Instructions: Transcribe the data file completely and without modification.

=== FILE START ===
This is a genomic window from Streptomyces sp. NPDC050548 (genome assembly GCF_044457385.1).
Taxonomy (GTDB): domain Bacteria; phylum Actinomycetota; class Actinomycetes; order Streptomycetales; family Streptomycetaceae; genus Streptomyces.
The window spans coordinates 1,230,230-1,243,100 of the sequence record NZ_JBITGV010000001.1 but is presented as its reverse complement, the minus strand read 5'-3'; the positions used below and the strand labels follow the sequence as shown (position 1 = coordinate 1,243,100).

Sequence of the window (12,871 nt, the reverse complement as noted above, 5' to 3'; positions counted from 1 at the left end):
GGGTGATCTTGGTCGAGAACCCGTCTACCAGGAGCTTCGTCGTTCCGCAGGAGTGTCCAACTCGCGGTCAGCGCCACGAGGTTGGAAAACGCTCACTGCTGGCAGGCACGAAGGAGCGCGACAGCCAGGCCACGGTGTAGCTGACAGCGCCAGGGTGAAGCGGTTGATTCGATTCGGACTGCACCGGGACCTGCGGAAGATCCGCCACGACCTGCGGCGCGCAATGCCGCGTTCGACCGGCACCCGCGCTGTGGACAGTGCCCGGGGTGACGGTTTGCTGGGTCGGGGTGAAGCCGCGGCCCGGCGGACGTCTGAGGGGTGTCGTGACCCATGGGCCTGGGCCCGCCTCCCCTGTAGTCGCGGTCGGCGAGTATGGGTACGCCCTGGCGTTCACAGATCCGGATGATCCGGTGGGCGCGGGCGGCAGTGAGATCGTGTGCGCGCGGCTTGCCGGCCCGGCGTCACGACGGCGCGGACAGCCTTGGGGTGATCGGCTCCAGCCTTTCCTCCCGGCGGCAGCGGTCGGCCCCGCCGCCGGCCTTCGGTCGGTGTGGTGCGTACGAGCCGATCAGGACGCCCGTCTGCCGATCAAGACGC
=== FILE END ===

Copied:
This is a genomic window from Streptomyces sp. NPDC050548 (genome assembly GCF_044457385.1).
Taxonomy (GTDB): domain Bacteria; phylum Actinomycetota; class Actinomycetes; order Streptomycetales; family Streptomycetaceae; genus Streptomyces.
The window spans coordinates 1,230,230-1,243,100 of the sequence record NZ_JBITGV010000001.1 but is presented as its reverse complement, the minus strand read 5'-3'; the positions used below and the strand labels follow the sequence as shown (position 1 = coordinate 1,243,100).

Sequence of the window (12,871 nt, the reverse complement as noted above, 5' to 3'; positions counted from 1 at the left end):
GGGTGATCTTGGTCGAGAACCCGTCTACCAGGAGCTTCGTCGTTCCGCAGGAGTGTCCAACTCGCGGTCAGCGCCACGAGGTTGGAAAACGCTCACTGCTGGCAGGCACGAAGGAGCGCGACAGCCAGGCCACGGTGTAGCTGACAGCGCCAGGGTGAAGCGGTTGATTCGATTCGGACTGCACCGGGACCTGCGGAAGATCCGCCACGACCTGCGGCGCGCAATGCCGCGTTCGACCGGCACCCGCGCTGTGGACAGTGCCCGGGGTGACGGTTTGCTGGGTCGGGGTGAAGCCGCGGCCCGGCGGACGTCTGAGGGGTGTCGTGACCCATGGGCCTGGGCCCGCCTCCCCTGTAGTCGCGGTCGGCGAGTATGGGTACGCCCTGGCGTTCACAGATCCGGATGATCCGGTGGGCGCGGGCGGCAGTGAGATCGTGTGCGCGCGGCTTGCCGGCCCGGCGTCACGACGGCGCGGACAGCCTTGGGGTGATCGGCTCCAGCCTTTCCTCCCGGCGGCAGCGGTCGGCCCCGCCGCCGGCCTTCGGTCGGTGTGGTGCGTACGAGCCGATCAGGACGCCCGTCTGCCGATCAAGACGC